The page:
- 2019Dec 12
*The following is excerpted from an online article posted on Parentology.
The notion of helicopter parenting has become more prevalent and largely associated with parents of young children. A new Florida State University (FSU) study finds helicopter parenting continues well into young adulthood and can have devastating impacts on college students.
The FSU study surveyed over 400 college students and found a direct correlation between helicopter parenting and student burnout. Ross W. May, Ph.D. — co-author of the study, and a research assistant professor and associate director of The Florida State University Family Institute — defines it for Parentology as, “Helicopter parenting involves parenting behaviors considered overinvolved, overprotective, and overcontrolling in respect to their child’s age and ability.”
For children to successfully mature into young adulthood, they need to develop and utilize self-control. “Emerging adulthood is a time in which individuals assume more adult responsibilities, thus, helicopter parenting at this stage is likely to interfere with a healthy developmental trajectory,” May states.
Helicopter parenting essentially robs children of the opportunity to develop self-control and competently manage themselves and their emotions.
While most helicopter parents’ behavior begins as an attempt to ensure a child’s success, this research shows it may have the opposite effect. Students lacking self-control often feel overwhelmed by the demands and stresses associated with college, which can lead to burnout. Students suffering from burnout are more likely to have lower grades, drop out of school, and suffer from more severe conditions like anxiety or depression.
- 2019Dec 11
*The following is excerpted from an online article posted on MedicalXpress.
A new Northwestern University study shows that, in the absence of injury, athletes across a variety of sports—including football, soccer, and hockey—have healthier brains than non-athletes.
"No one would argue against the fact that sports lead to better physical fitness, but we don't always think of brain fitness and sports," said senior author Nina Kraus, the Hugh Knowles Professor of Communication Sciences and Neurobiology and director of Northwestern's Auditory Neuroscience Laboratory (Brainvolts). "We're saying that playing sports can tune the brain to better understand one's sensory environment."
Athletes have an enhanced ability to tamp down background electrical noise in their brain to better process external sounds, such as a teammate yelling a play or a coach calling to them from the sidelines, according to the study of nearly 1,000 participants, including approximately 500 Northwestern Division I athletes.
The study examined the brain health of 495 female and male Northwestern student athletes and 493 age- and sex-matched control subjects.
Kraus and her collaborators delivered speech syllables to study participants through earbuds and recorded the brain's activity with scalp electrodes. The team analyzed the ratio of background noise to the response to the speech sounds by looking at how big the response to sound was relative to the background noise. Athletes had larger responses to sound than non-athletes, the study showed.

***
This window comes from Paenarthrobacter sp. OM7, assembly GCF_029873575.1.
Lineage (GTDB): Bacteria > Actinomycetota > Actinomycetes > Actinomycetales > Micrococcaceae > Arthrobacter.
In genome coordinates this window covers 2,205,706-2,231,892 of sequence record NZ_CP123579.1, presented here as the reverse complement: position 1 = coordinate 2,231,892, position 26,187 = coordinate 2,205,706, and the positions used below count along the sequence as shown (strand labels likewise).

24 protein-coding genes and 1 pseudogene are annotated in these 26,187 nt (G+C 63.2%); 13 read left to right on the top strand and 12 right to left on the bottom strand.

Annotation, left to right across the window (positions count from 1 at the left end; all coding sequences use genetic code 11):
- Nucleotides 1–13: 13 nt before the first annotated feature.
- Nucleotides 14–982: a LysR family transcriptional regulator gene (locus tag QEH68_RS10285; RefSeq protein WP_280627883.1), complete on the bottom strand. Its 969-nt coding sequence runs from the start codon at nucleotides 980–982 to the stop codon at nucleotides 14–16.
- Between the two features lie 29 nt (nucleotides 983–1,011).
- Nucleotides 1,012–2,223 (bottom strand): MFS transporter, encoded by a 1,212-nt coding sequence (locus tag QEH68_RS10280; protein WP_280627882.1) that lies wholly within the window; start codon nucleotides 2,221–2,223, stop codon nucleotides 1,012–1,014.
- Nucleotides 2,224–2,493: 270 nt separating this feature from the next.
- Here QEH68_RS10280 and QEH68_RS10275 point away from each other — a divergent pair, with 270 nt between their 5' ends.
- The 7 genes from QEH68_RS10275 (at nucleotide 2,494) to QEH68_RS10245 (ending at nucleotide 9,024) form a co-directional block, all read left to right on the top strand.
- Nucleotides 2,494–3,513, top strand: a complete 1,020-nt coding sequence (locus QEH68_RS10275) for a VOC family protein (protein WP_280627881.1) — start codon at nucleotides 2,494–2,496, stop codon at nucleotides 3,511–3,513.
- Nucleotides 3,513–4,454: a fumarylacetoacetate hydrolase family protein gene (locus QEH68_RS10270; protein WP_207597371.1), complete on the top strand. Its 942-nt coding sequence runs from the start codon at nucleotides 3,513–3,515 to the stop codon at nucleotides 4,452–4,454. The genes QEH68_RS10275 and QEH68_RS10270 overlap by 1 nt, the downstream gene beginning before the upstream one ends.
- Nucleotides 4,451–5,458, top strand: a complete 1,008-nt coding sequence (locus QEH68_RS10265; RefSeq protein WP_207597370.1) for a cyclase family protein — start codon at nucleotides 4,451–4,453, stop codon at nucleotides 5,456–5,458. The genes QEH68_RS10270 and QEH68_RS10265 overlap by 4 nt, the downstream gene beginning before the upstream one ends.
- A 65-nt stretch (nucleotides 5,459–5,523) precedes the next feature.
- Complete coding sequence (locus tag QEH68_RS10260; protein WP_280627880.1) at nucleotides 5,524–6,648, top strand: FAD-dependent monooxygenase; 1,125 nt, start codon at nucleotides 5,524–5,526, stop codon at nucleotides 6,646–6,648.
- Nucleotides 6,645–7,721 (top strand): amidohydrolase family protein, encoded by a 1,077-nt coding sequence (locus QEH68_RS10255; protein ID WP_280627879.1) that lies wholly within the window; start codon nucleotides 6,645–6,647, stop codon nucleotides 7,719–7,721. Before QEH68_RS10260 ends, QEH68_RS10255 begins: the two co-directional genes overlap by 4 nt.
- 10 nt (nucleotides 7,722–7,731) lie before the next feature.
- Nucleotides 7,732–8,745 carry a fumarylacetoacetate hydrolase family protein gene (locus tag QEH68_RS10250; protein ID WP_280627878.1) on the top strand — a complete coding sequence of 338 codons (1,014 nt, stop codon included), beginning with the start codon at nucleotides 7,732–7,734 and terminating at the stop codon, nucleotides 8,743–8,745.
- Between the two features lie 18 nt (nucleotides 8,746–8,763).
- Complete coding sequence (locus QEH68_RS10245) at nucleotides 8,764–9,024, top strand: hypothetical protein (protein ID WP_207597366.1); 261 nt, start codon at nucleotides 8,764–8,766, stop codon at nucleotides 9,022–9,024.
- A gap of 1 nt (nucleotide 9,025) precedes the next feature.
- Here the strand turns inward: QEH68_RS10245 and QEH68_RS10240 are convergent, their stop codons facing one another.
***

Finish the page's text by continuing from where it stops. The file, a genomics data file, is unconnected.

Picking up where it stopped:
Like athletes, musicians and those who can speak more than one language also have an enhanced ability to hear incoming sound signals, Kraus said. However, musicians' and multilinguals' brains do so by turning up the sound in their brains versus turning down the background noise in their brains.
The study was published in the journal Sports Health.
"A serious commitment to physical activity seems to track with a quieter nervous system," Kraus said. "And perhaps, if you have a healthier nervous system, you may be able to better handle injury or other health problems."
- 2019Dec 10
*The following is excerpted from an online article posted on HealthDay.
An epidemic of vaping by American teenagers shows no signs of stopping, with 2019 data finding more than a quarter (27.5%) of high school students using e-cigarettes.
The rate was somewhat lower, but still troubling, among middle school kids -- about 1 in every 10 vaped, according to new research from the U.S. Centers for Disease Control and Prevention.
And just as happens with traditional cigarettes, the nicotine found in e-cigarettes can hook teens for a lifetime, with uncertain results for their health.
"Our nation's youth are becoming increasingly exposed to nicotine, a drug that is highly addictive and can harm brain development," CDC Director Dr. Robert Redfield said in an agency news release.
There was a small bit of good news from the new 2019 data: Only 5.8% of high school kids and 2.3% of middle school students smoke traditional cigarettes.
But when all sources of nicotine -- vaping, cigarettes, pipes, cigars, hookah and smokeless tobacco -- are added up, about 1 in every 3 high school students (4.7 million) and about 1 in 8 middle school students (1.5 million) use some kind of tobacco-derived product, the CDC said.
For the sixth year in a row, e-cigarettes were the most widely used tobacco product among high school and middle school students, the report found.
But there was one glimmer of hope: The new report found that almost 58% of current middle and high school students who use tobacco products said they were seriously thinking about quitting all tobacco products, and 57.5% said they'd stopped using all tobacco products for one or more days because they were trying to quit.
The new data was published Dec. 5, 2019, in the CDC's journal Morbidity and Mortality Weekly Report.